Windows Live Search didn’t go over too well with the online masses. Few, if any, moved from search industry leader (that’s an understatement) Google. I remember the worst part about doing a fresh Windows install was changing IE’s defaults from Microsoft’s Live services, and replacing Live Search with Google as the default search engine was first priority. So how does new search offering Bing stack up, especially from a web working point of view? You may have already formed your own opinion, but here’s my take.
Before looking at some of its more advanced features, let’s compare it in terms of a straight-up, simple keyword search on a subject close to my heart. Finding information on Apple is a part of my job, and I run Apple-related searches on an hourly basis, if not even more frequently, over the course of the day.
Searching just for the keyword “Apple,” I found the results fairly telling. Bing returned mostly product pages and sub-sections of the official Apple site. While useful to some degree, these pages are not generally the kind of thing that I’m looking for.
Google returns far more context in the first page of results, including Wikipedia results, news results, the Apple store, Apple Developer Connection, and Slashdot pages relating to the subject. This wider view provides much more material for actually accumulating knowledge about any particular subject.
No Blog Search
Bing looks a lot like Google, and it has a lot of the same features, in the same places. Along the top, you have different search options. A news search is available, along with videos, images, and something called “xRank“, which displays the most popular search results.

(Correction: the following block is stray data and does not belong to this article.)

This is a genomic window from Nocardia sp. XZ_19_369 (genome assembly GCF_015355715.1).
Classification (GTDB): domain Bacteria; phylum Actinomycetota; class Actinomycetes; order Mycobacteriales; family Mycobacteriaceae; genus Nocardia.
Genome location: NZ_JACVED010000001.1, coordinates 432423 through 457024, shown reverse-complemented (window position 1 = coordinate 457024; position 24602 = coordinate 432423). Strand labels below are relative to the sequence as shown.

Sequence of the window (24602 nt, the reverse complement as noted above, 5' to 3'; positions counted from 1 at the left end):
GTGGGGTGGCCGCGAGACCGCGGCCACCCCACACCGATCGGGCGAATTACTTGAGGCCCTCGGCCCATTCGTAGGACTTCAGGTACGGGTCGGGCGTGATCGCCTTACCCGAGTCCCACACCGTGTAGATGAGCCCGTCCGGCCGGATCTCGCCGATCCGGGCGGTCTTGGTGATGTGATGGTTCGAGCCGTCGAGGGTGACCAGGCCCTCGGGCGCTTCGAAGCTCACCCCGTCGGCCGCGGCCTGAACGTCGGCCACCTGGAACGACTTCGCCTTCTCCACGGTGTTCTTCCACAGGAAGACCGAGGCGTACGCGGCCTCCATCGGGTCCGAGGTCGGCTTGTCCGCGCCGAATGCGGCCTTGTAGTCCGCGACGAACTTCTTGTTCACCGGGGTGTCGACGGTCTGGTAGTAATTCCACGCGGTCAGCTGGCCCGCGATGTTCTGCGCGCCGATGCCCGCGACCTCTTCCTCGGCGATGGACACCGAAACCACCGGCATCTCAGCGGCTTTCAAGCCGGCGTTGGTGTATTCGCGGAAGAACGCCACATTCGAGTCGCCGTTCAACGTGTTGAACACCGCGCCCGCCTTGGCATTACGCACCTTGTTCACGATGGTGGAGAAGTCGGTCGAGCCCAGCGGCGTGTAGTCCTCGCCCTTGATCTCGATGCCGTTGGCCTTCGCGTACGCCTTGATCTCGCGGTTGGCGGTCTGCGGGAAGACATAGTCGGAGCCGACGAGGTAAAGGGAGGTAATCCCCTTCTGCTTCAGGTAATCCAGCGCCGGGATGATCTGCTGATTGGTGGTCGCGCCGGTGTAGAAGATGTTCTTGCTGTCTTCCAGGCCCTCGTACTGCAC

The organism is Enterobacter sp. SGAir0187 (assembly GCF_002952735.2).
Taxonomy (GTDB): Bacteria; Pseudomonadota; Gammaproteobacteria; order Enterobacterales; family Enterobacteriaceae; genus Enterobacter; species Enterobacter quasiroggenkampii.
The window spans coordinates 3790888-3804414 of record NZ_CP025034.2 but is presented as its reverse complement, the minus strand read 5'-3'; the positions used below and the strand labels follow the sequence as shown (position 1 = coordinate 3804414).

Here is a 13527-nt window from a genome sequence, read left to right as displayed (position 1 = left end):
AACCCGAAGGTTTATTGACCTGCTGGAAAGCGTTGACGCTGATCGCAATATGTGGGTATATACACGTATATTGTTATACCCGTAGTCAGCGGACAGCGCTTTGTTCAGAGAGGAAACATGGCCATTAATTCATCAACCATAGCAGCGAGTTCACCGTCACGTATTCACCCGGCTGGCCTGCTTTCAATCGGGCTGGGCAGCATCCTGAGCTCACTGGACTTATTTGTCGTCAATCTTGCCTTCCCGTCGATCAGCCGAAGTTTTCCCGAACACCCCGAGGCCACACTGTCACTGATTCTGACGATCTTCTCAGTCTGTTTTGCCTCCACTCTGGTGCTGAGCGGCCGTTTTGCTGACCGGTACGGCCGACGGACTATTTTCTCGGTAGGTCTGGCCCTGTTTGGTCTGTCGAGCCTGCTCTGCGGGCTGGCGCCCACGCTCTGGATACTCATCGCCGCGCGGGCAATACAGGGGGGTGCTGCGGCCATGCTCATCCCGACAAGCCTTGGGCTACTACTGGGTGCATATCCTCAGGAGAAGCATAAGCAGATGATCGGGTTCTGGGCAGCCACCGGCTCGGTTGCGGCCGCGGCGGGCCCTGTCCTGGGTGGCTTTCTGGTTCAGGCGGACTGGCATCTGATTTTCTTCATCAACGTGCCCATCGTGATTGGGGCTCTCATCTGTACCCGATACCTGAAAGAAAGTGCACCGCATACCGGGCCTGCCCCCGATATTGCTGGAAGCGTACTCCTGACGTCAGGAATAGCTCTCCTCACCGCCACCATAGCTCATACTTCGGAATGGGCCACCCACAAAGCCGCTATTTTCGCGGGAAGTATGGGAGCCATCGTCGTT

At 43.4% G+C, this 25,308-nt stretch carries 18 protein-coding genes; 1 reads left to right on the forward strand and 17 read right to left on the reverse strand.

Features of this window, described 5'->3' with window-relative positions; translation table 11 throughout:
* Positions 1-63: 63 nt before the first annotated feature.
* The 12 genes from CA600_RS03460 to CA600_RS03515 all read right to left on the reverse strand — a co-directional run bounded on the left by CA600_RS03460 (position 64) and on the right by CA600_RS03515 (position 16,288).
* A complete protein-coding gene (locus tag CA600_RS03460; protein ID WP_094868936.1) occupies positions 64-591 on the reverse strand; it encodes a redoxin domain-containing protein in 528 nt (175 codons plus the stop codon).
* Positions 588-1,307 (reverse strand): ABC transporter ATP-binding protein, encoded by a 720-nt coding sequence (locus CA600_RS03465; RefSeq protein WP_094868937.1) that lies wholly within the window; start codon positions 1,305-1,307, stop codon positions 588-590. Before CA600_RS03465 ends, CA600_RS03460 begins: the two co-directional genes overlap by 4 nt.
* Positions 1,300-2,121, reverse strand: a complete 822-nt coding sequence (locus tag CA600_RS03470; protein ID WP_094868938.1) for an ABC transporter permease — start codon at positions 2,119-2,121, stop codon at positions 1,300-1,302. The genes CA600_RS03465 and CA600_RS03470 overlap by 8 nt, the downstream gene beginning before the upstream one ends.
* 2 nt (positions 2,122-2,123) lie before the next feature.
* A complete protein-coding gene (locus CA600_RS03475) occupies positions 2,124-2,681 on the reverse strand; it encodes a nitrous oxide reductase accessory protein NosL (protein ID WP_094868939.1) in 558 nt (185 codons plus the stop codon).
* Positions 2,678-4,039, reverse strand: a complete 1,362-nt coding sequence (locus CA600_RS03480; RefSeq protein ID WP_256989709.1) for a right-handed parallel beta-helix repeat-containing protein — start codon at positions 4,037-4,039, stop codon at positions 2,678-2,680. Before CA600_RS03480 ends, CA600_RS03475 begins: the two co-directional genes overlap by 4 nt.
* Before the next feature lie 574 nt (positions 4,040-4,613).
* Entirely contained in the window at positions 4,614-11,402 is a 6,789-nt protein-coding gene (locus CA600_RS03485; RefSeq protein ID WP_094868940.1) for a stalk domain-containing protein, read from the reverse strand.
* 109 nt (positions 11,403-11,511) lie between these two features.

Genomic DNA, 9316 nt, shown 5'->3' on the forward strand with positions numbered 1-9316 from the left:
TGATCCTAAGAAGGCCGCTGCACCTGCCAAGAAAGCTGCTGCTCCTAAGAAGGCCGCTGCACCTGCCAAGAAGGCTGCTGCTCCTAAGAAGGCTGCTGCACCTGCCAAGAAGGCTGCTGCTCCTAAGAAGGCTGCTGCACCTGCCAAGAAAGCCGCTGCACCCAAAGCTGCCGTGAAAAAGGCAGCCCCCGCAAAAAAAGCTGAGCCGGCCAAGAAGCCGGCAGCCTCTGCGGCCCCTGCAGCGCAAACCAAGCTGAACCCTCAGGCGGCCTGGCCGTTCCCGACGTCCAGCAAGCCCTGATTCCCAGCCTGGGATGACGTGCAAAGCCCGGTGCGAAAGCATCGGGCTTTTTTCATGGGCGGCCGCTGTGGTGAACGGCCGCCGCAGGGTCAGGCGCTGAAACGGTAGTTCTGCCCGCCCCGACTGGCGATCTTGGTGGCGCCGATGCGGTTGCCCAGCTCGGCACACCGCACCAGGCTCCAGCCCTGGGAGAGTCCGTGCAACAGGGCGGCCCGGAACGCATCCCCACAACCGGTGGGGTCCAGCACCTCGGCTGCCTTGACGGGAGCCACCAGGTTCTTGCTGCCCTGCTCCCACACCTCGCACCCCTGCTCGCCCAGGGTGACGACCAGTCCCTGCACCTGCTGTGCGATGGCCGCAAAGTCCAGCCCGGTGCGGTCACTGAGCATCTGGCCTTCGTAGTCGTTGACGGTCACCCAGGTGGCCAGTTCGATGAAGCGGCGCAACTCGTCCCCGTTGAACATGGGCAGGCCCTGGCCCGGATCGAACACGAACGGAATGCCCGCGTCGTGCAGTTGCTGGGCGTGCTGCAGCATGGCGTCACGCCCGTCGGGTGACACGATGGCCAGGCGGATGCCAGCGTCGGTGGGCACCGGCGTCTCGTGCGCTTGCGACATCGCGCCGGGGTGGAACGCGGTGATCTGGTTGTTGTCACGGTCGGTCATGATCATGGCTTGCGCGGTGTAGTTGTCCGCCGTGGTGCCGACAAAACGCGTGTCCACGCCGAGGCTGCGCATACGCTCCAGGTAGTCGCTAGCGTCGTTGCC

Notably lacking, though, is a blog search like the one Google has. The news results page in general is far less powerful and detailed than Google’s, and less easy to navigate. There are blogger rankings in the xRank results, but these appear to be more of a popularity contest and less of a useful feature.
More Advanced Searches
Using keywords to try to deliver instantly useful results for things like travel and quick calculation is definitely something that comes in handy in a search engine. Looking up “travel boston” returned nearly identical results in both search engines, though I did appreciate Bing’s “related searches” in the left-hand column. You can turn on related searches in Google, but they’re more hit or miss than Bing, and they’re switched off by default.
Performing a local search showed another vast gap between the two engines, though. Entering “restaurants near” followed by my postal code returned a long list of actual restaurants and a map displaying their proximity in Google, while it just returned a regular list of results, and not particularly useful ones at that, when entered into Bing.
Bing does calculations just as well as Google, though neither search engine provides a really smart or intuitive way to do currency conversion as of yet, in my opinion.
For now, Microsoft still seems to be playing catch-up. Maybe it should stop being so concerned with name/branding changes, and start trying to make leaps in usability instead. This web worker is definitely sticking with Google, at any rate.
Will you be adding Bing to your search toolbox?